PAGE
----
Welcome to the Marine Mammal and wildlife Research and Community Development Expedition blog where you can keep up to date with all the happenings and information from Kenya

Wednesday, November 7, 2012

GVI get scrubbing on Global Hand Washing Day

The 15th of October was global hand washing day. For this special occasion Rise and Shine, the local community unit, held a ceremony at Shimoni Primary with students from Matunda Bora and Shimoni Secondary present as well. GVI was also invited so a few of us decided to go. A week earlier we already taught a life skills class at Shimoni Junior Academy about the importance of washing your hands for which we prepared a few hand washing songs, so health staff Matata, volunteer Jordan and myself volunteered to sing those songs at the ceremony. Little did we know how many students, teachers, dispensary staff and community health workers would be present! Everyone was sitting under a few massive trees just behind Shimoni Primary, and before we knew it we were called to come to the front to sing. Luckily the kids seemed to like the songs and most of them were happily singing along with us, which was great. The songs explained when you have to wash your hands and about the different movements you have to do to get your hands completely clean, so hopefully the students will remember this. I think they did, because now, weeks later, the kids are still singing the songs to us when they see us in the village.

Lisanne, Jordan and Matata sing songs about hand washing
After our little singing performance, it was time for the different teachers and health workers to give some talks to the students. First, the  public health officer Patrick gave a speech about how important it is to wash your hands and what kind of diseases you can get if you don’t wash them. He also told the kids to help each other; if you see one of your friends not washing their hands after using the toilet, then tell them to do so. A few of the community health workers talked about how exactly you have to wash your hands and they explained the oral-fecal routes of contamination. Our highlight was one of the health workers, Saidi, doing a little play about public defecation. The kids all thought this was the most hilarious thing ever (so I hope this means they’re not doing it themselves).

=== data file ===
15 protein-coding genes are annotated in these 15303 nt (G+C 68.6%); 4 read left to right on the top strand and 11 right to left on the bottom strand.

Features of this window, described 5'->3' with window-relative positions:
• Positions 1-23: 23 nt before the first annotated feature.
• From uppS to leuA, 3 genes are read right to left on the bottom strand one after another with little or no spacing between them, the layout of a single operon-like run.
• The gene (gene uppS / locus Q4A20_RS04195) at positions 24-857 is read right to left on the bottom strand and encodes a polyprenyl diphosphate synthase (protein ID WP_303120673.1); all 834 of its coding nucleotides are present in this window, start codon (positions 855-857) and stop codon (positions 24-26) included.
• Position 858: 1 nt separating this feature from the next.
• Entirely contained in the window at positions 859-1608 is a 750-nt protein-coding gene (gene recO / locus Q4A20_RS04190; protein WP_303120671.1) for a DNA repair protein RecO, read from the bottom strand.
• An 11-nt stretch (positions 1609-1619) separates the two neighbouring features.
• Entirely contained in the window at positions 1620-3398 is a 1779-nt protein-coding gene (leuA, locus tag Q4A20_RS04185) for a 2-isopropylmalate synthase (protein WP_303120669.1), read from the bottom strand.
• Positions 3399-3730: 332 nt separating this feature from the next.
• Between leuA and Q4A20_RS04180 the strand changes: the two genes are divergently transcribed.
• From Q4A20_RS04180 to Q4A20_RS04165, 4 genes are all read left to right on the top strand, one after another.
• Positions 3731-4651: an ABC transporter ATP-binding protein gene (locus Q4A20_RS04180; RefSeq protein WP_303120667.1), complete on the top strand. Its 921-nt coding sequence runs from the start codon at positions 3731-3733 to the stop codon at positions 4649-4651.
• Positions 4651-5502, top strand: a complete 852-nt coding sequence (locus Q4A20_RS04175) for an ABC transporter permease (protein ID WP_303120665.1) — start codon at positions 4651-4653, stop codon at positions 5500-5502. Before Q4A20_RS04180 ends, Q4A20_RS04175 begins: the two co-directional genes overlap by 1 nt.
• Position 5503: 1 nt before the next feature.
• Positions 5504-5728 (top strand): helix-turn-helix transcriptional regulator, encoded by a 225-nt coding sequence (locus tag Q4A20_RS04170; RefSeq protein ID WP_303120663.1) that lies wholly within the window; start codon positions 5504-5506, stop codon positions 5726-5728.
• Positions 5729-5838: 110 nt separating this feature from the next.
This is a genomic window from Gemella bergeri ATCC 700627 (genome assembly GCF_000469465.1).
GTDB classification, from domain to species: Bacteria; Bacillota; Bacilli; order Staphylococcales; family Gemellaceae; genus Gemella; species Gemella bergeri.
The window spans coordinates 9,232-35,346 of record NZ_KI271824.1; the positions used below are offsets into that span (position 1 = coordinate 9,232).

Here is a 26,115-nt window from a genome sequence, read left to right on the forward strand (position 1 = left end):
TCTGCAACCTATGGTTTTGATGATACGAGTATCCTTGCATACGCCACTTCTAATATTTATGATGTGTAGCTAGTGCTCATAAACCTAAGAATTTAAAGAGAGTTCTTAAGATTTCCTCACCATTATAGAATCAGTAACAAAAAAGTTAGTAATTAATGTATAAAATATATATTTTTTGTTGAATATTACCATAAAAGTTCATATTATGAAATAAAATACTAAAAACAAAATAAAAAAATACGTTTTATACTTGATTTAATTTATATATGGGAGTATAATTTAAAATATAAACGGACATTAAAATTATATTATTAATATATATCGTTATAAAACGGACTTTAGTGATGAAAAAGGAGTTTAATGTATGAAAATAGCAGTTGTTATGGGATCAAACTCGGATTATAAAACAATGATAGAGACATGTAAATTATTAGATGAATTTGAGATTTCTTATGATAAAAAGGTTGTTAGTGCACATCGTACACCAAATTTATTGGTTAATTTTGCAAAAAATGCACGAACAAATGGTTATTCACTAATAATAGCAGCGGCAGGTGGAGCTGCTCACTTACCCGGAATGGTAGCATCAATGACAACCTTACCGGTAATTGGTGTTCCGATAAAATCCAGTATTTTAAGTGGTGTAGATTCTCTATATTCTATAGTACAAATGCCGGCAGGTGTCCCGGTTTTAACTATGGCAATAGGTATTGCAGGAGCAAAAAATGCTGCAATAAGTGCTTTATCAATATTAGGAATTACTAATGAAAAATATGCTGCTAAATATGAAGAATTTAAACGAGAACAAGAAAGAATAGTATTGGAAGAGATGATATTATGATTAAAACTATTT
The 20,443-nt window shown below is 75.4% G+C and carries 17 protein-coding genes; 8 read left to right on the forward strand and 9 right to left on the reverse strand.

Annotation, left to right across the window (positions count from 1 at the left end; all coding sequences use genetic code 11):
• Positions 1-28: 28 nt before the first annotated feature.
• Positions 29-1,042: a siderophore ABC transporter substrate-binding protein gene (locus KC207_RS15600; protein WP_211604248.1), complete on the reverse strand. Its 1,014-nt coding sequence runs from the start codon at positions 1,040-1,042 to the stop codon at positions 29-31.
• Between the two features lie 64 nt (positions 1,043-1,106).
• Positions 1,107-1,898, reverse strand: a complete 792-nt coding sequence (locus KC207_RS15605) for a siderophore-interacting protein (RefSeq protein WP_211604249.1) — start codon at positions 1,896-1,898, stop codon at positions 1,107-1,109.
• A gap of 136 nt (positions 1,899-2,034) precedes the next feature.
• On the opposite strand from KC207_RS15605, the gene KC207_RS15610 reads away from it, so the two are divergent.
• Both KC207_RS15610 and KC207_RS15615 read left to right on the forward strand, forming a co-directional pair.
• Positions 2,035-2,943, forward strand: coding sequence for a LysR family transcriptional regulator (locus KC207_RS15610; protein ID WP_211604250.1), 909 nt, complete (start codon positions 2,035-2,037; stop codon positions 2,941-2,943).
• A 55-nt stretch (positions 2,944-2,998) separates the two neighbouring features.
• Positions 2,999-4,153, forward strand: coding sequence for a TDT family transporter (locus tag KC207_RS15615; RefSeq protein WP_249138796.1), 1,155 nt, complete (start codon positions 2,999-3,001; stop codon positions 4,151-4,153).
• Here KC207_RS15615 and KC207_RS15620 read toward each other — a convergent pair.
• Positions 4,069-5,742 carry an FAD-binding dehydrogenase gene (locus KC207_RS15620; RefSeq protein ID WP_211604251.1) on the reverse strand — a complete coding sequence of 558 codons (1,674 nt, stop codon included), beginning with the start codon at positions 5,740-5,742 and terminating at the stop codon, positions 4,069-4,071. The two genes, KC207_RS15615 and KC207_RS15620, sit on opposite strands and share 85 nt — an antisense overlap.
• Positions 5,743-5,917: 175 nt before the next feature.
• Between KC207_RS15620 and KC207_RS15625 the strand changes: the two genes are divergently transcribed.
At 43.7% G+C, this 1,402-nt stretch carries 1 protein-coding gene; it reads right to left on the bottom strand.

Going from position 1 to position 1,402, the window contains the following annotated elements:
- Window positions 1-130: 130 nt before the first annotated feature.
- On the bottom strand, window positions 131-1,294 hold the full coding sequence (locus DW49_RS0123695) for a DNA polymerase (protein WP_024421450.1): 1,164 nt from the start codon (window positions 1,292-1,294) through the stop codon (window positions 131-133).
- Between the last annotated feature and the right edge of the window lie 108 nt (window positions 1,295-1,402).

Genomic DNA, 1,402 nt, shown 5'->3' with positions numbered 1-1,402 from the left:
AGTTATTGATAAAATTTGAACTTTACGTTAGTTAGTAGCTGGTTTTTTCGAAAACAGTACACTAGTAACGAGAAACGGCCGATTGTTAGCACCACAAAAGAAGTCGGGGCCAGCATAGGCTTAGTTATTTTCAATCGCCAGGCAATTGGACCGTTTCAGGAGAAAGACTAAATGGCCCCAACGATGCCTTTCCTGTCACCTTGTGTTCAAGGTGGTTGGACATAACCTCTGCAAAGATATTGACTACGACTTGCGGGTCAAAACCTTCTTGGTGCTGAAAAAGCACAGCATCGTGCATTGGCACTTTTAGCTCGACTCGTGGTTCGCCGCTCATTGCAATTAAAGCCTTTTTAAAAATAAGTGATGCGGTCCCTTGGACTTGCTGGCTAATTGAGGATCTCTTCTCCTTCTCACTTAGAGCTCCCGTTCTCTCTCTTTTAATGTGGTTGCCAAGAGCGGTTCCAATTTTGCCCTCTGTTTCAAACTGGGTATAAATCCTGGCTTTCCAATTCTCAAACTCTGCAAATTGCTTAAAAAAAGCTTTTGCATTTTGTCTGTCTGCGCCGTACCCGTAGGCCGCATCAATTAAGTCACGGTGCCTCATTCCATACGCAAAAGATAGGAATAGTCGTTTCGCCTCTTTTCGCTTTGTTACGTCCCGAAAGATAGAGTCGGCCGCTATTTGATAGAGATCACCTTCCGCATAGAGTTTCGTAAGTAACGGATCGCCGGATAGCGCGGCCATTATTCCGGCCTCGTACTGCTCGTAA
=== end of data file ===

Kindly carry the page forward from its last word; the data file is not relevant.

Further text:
Public Health Officer Patrick teaches the students about different diseases associated with poor hygiene.

Public defecation is actually quite a big issue in the area surrounding Shimoni, because of a lack of facilities. The local health groups are working hard to stop this problem before the end of 2012. In the village of Shimoni itself low standards of personal hygiene is a common problem. Water is a luxury that is not always available, so why use it for washing your hands? Even if people wash their hands, they don’t always have soap to wash them with. Facilities are even worse at the schools. At the public primary school, Shimoni Primary, the squat toilets are quickly filling up (which, as you can imagine, is not the most hygienic thing ever) and there are no hand washing facilities at all. At the moment, the school is trying to make the squat toilet holes deeper. GVI’s construction project is also trying to help out as we just started a rain water harvesting project at Shimoni Primary. The construction volunteers are working very hard every day to put gutters around the roofs and install water tanks for collecting rain water. Some old sinks were kindly donated by the Reef hotel in Mombasa, which we will attach to the walls so the kids can finally wash their hands after using the toilet. This will hopefully all be finished before the end of the year and will be a great improvement for the school. 

Students from local schools taking part in Global Hand Washing Day events at Shimoni Primary
All in all, with three schools and all the different community groups present, I think hand washing day was a great success. Everyone was working together to teach the students about hygiene, and along with the new facilities that will be installed at the school, I think this will make a big difference. Now all we need is some rain!

Lisanne Spruit – Shimoni Community Field Staff